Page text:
As of 2023, there are 30 qualifying medical conditions for joining the New Mexico Medical Cannabis Program.
To be eligible for a New Mexico medical cannabis card, a patient must be diagnosed with one or more of these qualifying medical conditions:
Yes. The New Mexico medical cannabis law allows for the expansion of the state’s list of qualifying medical conditions for medical cannabis treatment. This list has been expanded multiple times since the inception of the state’s medical cannabis program. A recent addition is the inclusion of insomnia on June 1, 2023. Residents of the state can petition the Medical Cannabis Advisory Board (MCAB) to add new qualifying conditions. The Board meets at least twice a year to consider these petitions and make final recommendations to accept or deny them to the New Mexico Department of Health.
No. In New Mexico, eligible medical providers can only recommend medical cannabis for conditions named on the state’s list of qualifying medical conditions. If a physician or patient believes a debilitating condition should be qualifying for medical cannabis treatment, they must petition the MCAB to review current evidence and consider recommending the condition for inclusion in the state’s list of qualifying medical conditions.
Yes. Patients enrolling in the New Mexico Medical Cannabis Program must obtain and provide written certifications from their medical providers. The state mandates that the recommending medical provider must have a bona fide provider-patient relationship with the individual they are recommending for medical cannabis use. Such providers must join the state’s medical cannabis program and be licensed to prescribe and administer drugs listed under the Controlled Substances Act. New Mexico accepts certifications issued by state-licensed doctors of medicine (MDs), doctors of osteopathy (DOs), and nurse practitioners.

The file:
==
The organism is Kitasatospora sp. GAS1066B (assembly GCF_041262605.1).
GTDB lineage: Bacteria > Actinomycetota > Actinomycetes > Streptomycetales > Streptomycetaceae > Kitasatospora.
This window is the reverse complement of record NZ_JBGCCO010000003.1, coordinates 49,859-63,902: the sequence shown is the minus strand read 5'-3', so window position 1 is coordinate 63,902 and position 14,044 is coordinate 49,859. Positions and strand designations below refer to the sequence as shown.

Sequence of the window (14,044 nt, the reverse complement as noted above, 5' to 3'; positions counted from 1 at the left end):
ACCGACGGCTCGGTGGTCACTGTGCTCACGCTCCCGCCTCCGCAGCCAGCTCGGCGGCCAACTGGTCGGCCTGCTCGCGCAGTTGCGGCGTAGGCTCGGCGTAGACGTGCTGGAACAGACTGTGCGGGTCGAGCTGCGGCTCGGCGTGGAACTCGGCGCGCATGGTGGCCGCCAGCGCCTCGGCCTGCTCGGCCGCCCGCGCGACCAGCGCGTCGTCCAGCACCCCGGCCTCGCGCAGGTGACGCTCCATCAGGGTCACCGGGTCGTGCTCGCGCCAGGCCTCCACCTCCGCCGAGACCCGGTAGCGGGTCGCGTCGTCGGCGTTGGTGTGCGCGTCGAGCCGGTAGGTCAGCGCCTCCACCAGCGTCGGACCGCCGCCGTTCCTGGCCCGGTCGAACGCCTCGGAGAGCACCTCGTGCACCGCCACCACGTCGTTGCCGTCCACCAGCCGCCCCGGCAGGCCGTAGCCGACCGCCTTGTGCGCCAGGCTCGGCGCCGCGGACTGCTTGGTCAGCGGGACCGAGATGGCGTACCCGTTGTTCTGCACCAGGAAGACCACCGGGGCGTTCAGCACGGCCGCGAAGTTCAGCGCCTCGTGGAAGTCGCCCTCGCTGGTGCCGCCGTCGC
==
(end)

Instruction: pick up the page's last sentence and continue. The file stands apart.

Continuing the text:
In addition to obtaining a medical certification confirming the diagnosis of a qualifying condition from an eligible medical provider, New Mexico requires anyone applying for its medical cannabis registry ID to also be a resident of the state. Both adults and minors residing in the state can apply for the state’s medical marijuana card. However, minors need the consent of their parents or legal guardians.
While non-residents cannot apply for a medical cannabis card in New Mexico, they can still access medical marijuana in the state. New Mexico’s cannabis reciprocity law makes it possible for visiting patients to buy medical cannabis in the state’s licensed dispensaries as long as they have valid medical cannabis cards, or equivalent, issued in their home states.